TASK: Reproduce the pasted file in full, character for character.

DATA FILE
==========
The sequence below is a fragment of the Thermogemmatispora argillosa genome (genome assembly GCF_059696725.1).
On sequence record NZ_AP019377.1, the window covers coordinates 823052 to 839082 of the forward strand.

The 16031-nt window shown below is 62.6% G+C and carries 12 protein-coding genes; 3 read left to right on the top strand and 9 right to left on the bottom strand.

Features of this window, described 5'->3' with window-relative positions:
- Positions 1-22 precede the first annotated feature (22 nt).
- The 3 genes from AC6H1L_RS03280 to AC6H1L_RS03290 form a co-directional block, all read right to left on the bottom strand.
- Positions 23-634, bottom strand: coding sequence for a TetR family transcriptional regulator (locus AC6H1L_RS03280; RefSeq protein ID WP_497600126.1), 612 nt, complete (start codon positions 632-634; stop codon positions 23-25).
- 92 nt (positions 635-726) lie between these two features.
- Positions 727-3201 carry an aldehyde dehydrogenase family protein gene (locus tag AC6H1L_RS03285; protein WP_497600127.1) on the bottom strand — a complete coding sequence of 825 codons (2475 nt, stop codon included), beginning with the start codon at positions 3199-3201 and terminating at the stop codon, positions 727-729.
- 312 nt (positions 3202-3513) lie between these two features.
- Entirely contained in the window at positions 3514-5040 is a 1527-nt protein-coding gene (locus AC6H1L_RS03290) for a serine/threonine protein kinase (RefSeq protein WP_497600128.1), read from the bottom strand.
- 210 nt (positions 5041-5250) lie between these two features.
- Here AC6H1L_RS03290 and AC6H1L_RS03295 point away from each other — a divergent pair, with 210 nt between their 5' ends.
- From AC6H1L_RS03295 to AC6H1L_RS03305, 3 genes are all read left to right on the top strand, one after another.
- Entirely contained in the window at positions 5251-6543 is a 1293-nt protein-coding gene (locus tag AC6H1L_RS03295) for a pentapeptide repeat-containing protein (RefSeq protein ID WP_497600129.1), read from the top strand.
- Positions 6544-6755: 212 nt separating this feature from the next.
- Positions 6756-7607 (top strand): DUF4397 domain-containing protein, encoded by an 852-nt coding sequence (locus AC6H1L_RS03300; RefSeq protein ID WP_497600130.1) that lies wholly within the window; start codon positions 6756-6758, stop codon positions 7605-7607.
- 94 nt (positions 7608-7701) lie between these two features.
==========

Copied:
The sequence below is a fragment of the Thermogemmatispora argillosa genome (genome assembly GCF_059696725.1).
On sequence record NZ_AP019377.1, the window covers coordinates 823052 to 839082 of the forward strand.

The 16031-nt window shown below is 62.6% G+C and carries 12 protein-coding genes; 3 read left to right on the top strand and 9 right to left on the bottom strand.

Features of this window, described 5'->3' with window-relative positions:
- Positions 1-22 precede the first annotated feature (22 nt).
- The 3 genes from AC6H1L_RS03280 to AC6H1L_RS03290 form a co-directional block, all read right to left on the bottom strand.
- Positions 23-634, bottom strand: coding sequence for a TetR family transcriptional regulator (locus AC6H1L_RS03280; RefSeq protein ID WP_497600126.1), 612 nt, complete (start codon positions 632-634; stop codon positions 23-25).
- 92 nt (positions 635-726) lie between these two features.
- Positions 727-3201 carry an aldehyde dehydrogenase family protein gene (locus tag AC6H1L_RS03285; protein WP_497600127.1) on the bottom strand — a complete coding sequence of 825 codons (2475 nt, stop codon included), beginning with the start codon at positions 3199-3201 and terminating at the stop codon, positions 727-729.
- 312 nt (positions 3202-3513) lie between these two features.
- Entirely contained in the window at positions 3514-5040 is a 1527-nt protein-coding gene (locus AC6H1L_RS03290) for a serine/threonine protein kinase (RefSeq protein WP_497600128.1), read from the bottom strand.
- 210 nt (positions 5041-5250) lie between these two features.
- Here AC6H1L_RS03290 and AC6H1L_RS03295 point away from each other — a divergent pair, with 210 nt between their 5' ends.
- From AC6H1L_RS03295 to AC6H1L_RS03305, 3 genes are all read left to right on the top strand, one after another.
- Entirely contained in the window at positions 5251-6543 is a 1293-nt protein-coding gene (locus tag AC6H1L_RS03295) for a pentapeptide repeat-containing protein (RefSeq protein ID WP_497600129.1), read from the top strand.
- Positions 6544-6755: 212 nt separating this feature from the next.
- Positions 6756-7607 (top strand): DUF4397 domain-containing protein, encoded by an 852-nt coding sequence (locus AC6H1L_RS03300; RefSeq protein ID WP_497600130.1) that lies wholly within the window; start codon positions 6756-6758, stop codon positions 7605-7607.
- 94 nt (positions 7608-7701) lie between these two features.